Speaking at the American Israel Public Affairs Committee Monday, Vice President Mike Pence called Attorney General William Barr’s summation of the Mueller report a “total vindication.”
“After two years of investigation and reckless accusations by Democrats and many members of the media, the special counsel confirmed what President Trump said all along: There was no collusion between the Trump campaign and Russia during the 2016 election, and the attorney general confirmed there was no obstruction of justice,” Pence said, later adding that the news “should be welcomed by every American.”
However, according to Barr’s letter, Mueller reached no conclusion on whether there was obstruction of justice.
As fallout surrounding the Mueller report consumes Washington, Israeli Prime Minister Benjamin Netanyahu is visiting the White House. The visit highlights the friendly relationship between Trump and Netanyahu, who is facing four counts of corruption charges as he vies for reelection next month.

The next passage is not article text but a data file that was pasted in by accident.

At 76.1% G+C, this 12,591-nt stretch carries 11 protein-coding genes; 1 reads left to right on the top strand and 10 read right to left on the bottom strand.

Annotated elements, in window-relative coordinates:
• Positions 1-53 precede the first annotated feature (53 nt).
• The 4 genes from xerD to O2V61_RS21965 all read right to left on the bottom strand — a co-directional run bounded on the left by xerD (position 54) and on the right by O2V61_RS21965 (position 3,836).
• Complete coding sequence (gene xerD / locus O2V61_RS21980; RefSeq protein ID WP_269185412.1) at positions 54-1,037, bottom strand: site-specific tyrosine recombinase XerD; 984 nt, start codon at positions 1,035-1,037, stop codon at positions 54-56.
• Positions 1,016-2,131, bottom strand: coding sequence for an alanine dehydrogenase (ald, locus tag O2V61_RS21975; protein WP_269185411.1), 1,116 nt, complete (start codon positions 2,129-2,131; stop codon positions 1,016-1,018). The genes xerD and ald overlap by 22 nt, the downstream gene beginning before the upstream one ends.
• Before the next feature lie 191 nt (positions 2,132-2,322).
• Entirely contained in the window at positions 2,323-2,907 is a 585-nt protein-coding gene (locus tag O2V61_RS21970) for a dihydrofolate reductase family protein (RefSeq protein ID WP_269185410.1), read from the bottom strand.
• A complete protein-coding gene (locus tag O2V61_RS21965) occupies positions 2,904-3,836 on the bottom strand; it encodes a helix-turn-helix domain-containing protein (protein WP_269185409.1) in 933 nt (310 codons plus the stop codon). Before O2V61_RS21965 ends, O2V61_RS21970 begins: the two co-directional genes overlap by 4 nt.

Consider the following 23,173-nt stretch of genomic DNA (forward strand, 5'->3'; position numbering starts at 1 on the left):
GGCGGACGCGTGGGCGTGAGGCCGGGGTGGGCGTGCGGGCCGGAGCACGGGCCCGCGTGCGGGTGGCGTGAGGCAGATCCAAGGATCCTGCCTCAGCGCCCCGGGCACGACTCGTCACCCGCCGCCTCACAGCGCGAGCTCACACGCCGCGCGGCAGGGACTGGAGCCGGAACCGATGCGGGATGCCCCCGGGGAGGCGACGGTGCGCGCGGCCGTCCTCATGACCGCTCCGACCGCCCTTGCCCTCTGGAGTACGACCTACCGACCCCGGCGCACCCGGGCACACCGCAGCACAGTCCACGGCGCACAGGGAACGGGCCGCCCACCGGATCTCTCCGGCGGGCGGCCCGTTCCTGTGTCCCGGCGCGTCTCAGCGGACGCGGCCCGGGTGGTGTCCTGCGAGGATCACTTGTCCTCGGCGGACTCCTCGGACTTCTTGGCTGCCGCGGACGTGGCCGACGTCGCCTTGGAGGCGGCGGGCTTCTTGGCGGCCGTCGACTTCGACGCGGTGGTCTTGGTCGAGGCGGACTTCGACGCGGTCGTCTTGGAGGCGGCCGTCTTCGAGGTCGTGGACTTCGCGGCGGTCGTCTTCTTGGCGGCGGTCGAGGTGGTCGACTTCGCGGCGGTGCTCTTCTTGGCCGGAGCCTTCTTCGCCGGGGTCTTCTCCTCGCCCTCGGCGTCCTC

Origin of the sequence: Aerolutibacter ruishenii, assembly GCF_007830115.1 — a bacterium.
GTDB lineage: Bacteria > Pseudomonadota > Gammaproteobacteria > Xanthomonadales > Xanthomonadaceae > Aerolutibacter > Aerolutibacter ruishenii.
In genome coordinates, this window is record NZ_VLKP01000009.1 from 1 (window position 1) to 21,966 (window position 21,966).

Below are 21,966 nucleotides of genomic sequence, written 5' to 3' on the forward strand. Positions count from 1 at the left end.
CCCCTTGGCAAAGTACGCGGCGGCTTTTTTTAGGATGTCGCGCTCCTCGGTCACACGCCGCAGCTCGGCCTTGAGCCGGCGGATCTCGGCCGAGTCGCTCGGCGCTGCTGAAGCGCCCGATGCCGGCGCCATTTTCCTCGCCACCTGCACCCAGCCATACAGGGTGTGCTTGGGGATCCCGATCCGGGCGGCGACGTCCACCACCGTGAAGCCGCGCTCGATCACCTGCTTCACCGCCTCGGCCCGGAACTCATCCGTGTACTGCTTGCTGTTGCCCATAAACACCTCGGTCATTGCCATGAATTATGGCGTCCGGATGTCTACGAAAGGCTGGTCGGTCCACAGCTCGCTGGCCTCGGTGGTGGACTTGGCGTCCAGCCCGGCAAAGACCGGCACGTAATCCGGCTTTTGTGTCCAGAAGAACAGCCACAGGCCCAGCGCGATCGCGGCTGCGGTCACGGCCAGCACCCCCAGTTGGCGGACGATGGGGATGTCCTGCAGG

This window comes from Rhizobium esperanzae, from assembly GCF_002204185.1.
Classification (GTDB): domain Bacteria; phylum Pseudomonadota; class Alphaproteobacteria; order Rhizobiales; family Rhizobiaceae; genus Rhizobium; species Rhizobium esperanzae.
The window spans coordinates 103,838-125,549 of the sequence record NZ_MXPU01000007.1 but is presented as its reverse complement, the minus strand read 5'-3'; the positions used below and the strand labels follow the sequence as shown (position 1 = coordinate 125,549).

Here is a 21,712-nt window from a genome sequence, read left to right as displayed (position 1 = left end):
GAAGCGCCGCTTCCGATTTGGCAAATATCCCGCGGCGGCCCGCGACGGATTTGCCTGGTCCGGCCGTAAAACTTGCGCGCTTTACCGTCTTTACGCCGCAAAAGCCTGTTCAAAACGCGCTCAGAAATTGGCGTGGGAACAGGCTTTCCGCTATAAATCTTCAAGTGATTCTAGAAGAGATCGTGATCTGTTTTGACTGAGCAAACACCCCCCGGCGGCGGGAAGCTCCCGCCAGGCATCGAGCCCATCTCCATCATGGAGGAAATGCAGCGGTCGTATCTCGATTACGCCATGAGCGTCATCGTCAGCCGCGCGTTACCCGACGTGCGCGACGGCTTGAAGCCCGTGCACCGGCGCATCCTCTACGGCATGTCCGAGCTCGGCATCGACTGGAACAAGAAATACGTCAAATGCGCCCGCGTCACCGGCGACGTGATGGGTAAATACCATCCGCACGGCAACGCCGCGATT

South Carolina Republican Sen. Lindsey Graham, chairman of the Senate Judiciary Committee, vowed to investigate the origin of the FBI’s investigation into possible collusion between the Trump campaign and Russia.
"The FISA warrant issued against Carter Page based on a dossier prepared by Christopher Steele is at a minimum disturbing. Whether or not it’s illegal, I don’t yet know. So I’m going to get answers to this,” Graham told reporters Monday on Capitol Hill.
Graham also told reporters he intended to look back at former FBI director James Comey’s investigation of Hillary Clinton’s private email servers, and why then-Attorney General Loretta Lynch recused herself. He also said he wanted Barr to testify before his committee in a public hearing.
“The truth is I want you to know as much as there is to know,” Graham told reporters.